House Panel Passes Slate of HITN Opioid Safety Alliance-Endorsed Bills

WASHINGTON, DC (April 26, 2018): Health IT Now's Opioid Safety Alliance - a working group of prescribers, dispensers, professional societies, and patients advocating for the use of technology to fight illegitimate opioid use - celebrated the House Energy and Commerce Health Subcommittee passage of a slate of Alliance-backed bills yesterday evening that will be integral in the fight against opioid misuse, including:

  • H.R. 4841, the Standardizing Electronic Prior Authorization for Safe Prescribing Act of 2018, authored by Rep. David Schweikert (R-AZ). Health IT Now led nearly 20 organizations on an endorsement letter urging passage of the legislation and held a Congressional briefing with Rep. Schweikert on the importance of this policy earlier today. 
  • H.R. 3528, the Every Prescription Conveyed Securely Act, authored by Reps. Katherine Clark (D-MA) and Markwayne Mullin (R-OK), Health IT Now conducted an independent cost study of the bill finding it would save taxpayers $13 billion.
  • H.R. 5603, the Access to Telehealth Services for Opioid Use Disorders Act, authored by Rep. Doris Matsui (D-CA). Health IT Now assembled nearly a dozen groups on a letter supporting the bill earlier this month.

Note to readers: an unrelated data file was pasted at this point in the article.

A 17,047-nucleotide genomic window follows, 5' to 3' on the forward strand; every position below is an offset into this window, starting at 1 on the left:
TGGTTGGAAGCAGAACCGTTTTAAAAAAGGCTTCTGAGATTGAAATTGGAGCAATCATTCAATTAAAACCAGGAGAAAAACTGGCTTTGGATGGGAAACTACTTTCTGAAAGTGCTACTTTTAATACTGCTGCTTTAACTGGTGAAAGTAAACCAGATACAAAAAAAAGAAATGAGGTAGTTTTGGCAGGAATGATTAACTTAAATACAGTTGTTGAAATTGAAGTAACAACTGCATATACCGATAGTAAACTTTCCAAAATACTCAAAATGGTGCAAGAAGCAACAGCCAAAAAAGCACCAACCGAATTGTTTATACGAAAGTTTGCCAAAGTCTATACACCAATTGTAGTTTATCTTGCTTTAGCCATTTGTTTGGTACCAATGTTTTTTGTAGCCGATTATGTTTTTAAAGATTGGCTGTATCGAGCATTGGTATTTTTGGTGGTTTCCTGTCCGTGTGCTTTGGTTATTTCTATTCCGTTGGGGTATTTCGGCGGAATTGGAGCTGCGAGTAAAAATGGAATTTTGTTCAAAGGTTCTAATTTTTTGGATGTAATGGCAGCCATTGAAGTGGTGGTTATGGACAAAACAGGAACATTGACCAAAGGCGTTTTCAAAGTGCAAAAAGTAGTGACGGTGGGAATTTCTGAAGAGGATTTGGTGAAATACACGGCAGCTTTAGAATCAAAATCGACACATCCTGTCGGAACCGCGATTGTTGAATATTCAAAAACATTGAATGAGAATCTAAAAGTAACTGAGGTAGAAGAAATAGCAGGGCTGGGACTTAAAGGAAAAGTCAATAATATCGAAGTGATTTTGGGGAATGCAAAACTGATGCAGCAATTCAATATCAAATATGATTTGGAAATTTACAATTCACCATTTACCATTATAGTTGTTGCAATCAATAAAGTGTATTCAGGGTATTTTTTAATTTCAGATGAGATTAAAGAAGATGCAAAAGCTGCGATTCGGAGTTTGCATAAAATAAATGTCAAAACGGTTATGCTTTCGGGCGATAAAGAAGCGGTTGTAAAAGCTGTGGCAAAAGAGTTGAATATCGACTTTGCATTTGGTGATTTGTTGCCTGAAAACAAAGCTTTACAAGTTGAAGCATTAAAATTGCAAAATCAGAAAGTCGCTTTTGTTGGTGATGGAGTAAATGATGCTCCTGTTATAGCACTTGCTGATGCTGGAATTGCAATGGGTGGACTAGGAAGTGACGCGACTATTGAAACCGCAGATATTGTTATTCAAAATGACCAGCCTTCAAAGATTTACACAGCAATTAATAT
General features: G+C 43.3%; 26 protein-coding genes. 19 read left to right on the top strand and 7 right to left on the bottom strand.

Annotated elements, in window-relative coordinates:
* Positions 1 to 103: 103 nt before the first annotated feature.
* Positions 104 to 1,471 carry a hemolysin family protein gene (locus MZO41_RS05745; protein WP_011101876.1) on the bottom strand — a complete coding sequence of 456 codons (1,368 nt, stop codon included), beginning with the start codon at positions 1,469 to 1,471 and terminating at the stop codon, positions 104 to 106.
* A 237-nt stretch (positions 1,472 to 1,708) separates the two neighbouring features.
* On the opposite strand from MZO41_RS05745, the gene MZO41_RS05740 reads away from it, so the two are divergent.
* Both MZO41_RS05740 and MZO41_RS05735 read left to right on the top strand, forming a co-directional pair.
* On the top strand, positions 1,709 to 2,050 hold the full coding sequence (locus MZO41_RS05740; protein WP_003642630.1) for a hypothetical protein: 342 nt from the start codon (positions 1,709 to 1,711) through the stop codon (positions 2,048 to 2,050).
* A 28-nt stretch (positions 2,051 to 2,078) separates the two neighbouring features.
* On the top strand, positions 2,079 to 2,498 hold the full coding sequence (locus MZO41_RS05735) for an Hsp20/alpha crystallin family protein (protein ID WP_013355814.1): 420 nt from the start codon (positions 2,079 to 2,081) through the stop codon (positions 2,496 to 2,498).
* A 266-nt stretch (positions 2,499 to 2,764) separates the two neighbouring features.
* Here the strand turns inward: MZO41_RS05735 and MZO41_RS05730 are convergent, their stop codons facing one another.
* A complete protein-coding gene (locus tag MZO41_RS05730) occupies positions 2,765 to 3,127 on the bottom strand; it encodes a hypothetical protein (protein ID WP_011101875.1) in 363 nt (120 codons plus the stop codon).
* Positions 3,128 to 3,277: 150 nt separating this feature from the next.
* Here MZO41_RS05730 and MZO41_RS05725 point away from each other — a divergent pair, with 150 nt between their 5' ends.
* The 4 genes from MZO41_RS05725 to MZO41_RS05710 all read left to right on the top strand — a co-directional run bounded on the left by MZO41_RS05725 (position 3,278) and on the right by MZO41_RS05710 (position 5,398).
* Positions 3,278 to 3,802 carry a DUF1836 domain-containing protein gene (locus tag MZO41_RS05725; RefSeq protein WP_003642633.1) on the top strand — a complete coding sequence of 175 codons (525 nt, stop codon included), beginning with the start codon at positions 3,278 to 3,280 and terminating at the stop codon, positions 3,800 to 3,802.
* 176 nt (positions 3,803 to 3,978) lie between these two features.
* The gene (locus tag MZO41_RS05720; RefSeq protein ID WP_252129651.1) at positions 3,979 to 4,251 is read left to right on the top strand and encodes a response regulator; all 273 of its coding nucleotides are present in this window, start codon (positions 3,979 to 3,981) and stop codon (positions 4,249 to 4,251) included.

• H.R. __, the Medicaid PARTNERSHIP Act and H.R. __draft legislation to improve state-run prescription drug monitoring programs. Health IT Now's Opioid Safety Alliance has advocated for measures like those included in these two bills to strengthen the effectiveness of prescription drug monitoring programs (PDMPs) and protect continued funding.

Health IT Now Executive Director Joel White released the following statement:

"Health IT Now's Opioid Safety Alliance thanks Chairman Burgess and members of the subcommittee for their work to advance these policy solutions that will leverage the power of technology to save innocent lives from the scourge of opioid misuse," said HITN Executive Director Joel White. "These measures earned the Alliance's support because they fill an unmet need and have been shown to actually work. The Subcommittee-passed telehealth bill, for example, is crucial because more than half of U.S. counties lack access to a single practicing behavioral health worker. Meanwhile, the e-prescribing legislation advanced yesterday would help thwart fraudulent scripts while generating billions in savings to taxpayers that can be reinvested in the fight against this devastating public health crisis."

White concluded, "Health IT Now calls upon Chairman Walden and members of the full committee to quickly pass these commonsense reforms without delay and to continue their work on other needed measures, including comprehensive legislation to deliver real-time, in-workflow data to clinicians across states as well as reforms to the flawed 42 CFR Part 2 law that will better empower prescribers with a full picture of a patient’s treatment history.”